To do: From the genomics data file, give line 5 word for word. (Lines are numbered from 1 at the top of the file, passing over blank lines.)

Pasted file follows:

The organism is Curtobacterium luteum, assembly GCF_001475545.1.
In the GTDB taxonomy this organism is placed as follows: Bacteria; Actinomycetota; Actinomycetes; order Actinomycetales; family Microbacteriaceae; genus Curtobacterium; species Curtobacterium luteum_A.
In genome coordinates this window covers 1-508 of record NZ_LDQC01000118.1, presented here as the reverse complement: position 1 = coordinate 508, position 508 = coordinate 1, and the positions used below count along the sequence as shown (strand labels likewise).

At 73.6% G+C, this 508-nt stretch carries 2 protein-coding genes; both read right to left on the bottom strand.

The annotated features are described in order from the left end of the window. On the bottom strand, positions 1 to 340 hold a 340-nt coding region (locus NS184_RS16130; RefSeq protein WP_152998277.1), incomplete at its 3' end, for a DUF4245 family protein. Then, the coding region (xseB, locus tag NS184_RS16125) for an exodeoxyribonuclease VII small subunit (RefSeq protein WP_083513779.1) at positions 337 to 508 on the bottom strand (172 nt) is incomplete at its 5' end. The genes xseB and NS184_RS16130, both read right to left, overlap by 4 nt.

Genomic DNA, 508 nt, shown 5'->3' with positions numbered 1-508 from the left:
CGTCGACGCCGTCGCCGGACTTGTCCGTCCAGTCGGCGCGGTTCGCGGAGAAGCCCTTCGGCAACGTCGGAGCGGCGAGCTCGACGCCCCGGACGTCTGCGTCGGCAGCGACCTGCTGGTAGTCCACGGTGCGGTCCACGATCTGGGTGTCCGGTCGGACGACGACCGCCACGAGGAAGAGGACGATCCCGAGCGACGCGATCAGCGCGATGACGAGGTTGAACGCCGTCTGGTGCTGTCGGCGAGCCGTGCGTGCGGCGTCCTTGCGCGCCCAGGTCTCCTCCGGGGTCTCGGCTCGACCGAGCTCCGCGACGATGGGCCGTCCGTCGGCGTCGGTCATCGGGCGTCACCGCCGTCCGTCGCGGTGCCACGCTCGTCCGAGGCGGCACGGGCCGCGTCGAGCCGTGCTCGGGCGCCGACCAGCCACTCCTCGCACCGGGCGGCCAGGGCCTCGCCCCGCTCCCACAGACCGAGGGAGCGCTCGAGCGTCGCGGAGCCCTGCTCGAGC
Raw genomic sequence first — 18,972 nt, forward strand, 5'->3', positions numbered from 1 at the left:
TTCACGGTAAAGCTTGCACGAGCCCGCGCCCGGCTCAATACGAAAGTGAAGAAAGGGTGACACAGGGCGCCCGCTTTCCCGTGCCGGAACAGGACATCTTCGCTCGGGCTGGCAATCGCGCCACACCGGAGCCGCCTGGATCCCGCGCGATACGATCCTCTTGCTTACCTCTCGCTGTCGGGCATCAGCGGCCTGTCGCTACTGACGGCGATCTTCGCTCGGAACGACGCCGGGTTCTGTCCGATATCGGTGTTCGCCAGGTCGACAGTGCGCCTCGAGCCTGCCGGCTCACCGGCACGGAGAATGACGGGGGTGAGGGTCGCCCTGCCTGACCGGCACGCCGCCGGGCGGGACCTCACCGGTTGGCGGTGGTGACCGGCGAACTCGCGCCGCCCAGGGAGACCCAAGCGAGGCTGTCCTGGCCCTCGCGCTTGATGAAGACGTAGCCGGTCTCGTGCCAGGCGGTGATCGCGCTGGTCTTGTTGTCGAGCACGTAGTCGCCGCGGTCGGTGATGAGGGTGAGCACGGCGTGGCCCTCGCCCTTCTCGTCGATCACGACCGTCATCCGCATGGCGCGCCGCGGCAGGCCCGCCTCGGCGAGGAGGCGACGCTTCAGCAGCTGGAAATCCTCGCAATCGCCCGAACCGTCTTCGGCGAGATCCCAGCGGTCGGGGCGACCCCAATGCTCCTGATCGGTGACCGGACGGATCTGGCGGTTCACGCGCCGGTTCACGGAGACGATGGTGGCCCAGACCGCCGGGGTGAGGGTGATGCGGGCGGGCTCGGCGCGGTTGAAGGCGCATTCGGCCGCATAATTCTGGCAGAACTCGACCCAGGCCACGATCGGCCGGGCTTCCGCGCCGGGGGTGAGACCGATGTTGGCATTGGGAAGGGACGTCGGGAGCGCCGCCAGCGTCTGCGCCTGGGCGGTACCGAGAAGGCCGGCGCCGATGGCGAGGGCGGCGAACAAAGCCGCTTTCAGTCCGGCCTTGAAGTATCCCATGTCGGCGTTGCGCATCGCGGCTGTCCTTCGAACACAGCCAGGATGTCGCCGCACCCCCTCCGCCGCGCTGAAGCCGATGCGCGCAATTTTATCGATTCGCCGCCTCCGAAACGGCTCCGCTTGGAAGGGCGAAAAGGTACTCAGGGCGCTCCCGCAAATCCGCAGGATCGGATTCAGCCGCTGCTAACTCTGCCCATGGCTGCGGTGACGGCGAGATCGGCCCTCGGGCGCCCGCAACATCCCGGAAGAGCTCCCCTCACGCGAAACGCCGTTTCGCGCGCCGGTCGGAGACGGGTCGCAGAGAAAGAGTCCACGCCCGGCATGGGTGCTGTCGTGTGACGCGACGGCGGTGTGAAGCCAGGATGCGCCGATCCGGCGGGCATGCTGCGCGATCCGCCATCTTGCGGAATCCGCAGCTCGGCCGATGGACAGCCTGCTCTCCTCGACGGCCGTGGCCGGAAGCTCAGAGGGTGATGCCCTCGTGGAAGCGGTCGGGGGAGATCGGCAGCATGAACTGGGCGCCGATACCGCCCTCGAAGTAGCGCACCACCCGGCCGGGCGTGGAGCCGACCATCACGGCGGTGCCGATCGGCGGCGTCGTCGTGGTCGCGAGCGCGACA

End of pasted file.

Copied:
The annotated features are described in order from the left end of the window. On the bottom strand, positions 1 to 340 hold a 340-nt coding region (locus NS184_RS16130; RefSeq protein WP_152998277.1), incomplete at its 3' end, for a DUF4245 family protein. Then, the coding region (xseB, locus tag NS184_RS16125) for an exodeoxyribonuclease VII small subunit (RefSeq protein WP_083513779.1) at positions 337 to 508 on the bottom strand (172 nt) is incomplete at its 5' end. The genes xseB and NS184_RS16130, both read right to left, overlap by 4 nt.